PITTSBURGH (KDKA) — Her name is Anna. She’s a 14-year-old who fled her native El Salvador with her 12-year-old sister, Maria, to find a new life here in Pittsburgh.
They are just two of the estimated 60,000 young people who have come to the United States to escape poverty, or in their case, the brutality of drug cartels.READ MORE: Pittsburgh-Area Outpatient Monoclonal Antibody Infusion Clinic To Expand Appointments Due To Demand
“A girl from my school was kidnapped and raped,” said Anna through her translator.
The girls say they moved to three different towns in El Salvador to escape the gangs before going on a dangerous journey to connect with relatives here in the Pittsburgh area.
Translator: “Her fear was that she would be kidnapped or they would do something to her physically.”
KDKA’s Andy Sheehan: “And you felt that you had to get out?”
Translator: “Yes, she did.”
Immigration attorney Andrew Wood is representing the girls in a series of deportation hearings before an immigration judge who sits in Philadelphia but hears cases over a video monitor on the South Side.READ MORE: FBI Investigates Slew Of Threats At Pittsburgh-Area School Districts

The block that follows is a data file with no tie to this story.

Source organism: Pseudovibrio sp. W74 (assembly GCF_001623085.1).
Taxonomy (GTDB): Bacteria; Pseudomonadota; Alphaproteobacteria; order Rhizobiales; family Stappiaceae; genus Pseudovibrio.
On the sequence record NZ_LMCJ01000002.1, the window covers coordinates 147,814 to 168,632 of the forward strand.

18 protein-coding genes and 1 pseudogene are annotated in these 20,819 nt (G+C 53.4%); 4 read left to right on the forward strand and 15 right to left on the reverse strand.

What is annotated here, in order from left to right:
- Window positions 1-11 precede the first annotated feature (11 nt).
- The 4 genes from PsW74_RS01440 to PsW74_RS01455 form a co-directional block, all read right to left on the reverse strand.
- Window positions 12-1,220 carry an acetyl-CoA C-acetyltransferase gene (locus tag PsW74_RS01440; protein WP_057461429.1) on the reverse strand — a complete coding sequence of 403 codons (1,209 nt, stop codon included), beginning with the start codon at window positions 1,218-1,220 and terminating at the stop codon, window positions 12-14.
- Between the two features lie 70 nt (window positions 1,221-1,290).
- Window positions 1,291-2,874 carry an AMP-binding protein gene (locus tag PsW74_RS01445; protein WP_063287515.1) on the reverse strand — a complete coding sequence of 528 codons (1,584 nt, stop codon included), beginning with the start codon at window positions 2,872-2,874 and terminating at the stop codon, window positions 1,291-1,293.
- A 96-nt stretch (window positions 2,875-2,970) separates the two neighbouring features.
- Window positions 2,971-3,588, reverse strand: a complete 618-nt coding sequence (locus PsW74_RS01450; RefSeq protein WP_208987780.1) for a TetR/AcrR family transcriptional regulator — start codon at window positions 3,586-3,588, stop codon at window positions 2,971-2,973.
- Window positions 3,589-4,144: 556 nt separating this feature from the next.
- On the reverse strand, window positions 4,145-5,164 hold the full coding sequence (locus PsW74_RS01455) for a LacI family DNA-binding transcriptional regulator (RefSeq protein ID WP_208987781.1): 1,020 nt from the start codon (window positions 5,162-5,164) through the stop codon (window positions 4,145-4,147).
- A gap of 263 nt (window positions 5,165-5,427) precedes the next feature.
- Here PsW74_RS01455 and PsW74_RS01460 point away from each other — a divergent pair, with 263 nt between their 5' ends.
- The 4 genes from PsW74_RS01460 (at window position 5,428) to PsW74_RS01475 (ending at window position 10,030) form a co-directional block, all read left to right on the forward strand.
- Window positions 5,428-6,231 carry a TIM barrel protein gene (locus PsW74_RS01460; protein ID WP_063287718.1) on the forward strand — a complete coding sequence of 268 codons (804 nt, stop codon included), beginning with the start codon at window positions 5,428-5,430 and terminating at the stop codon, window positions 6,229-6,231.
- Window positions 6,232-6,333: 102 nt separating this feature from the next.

Wood says all these kids caught at the border deserve their day in court.
“If we send them back across the border summarily without facing an immigration judge, were sending them back into a very dangerous situation where they can be killed,” said Wood.
The girls are hopeful that the judge will rule in their favor, grant them asylum and allow them to stay.
Sheehan: “Are you afraid here.”
Translator: “She has no fear here; but in El Salvador, yes, she does.”
Anna and Maria have a hearing next week, but it likely will be more than a year before they get an actual trial. For now, they are going to school and happy not to be going back to El Salvador.
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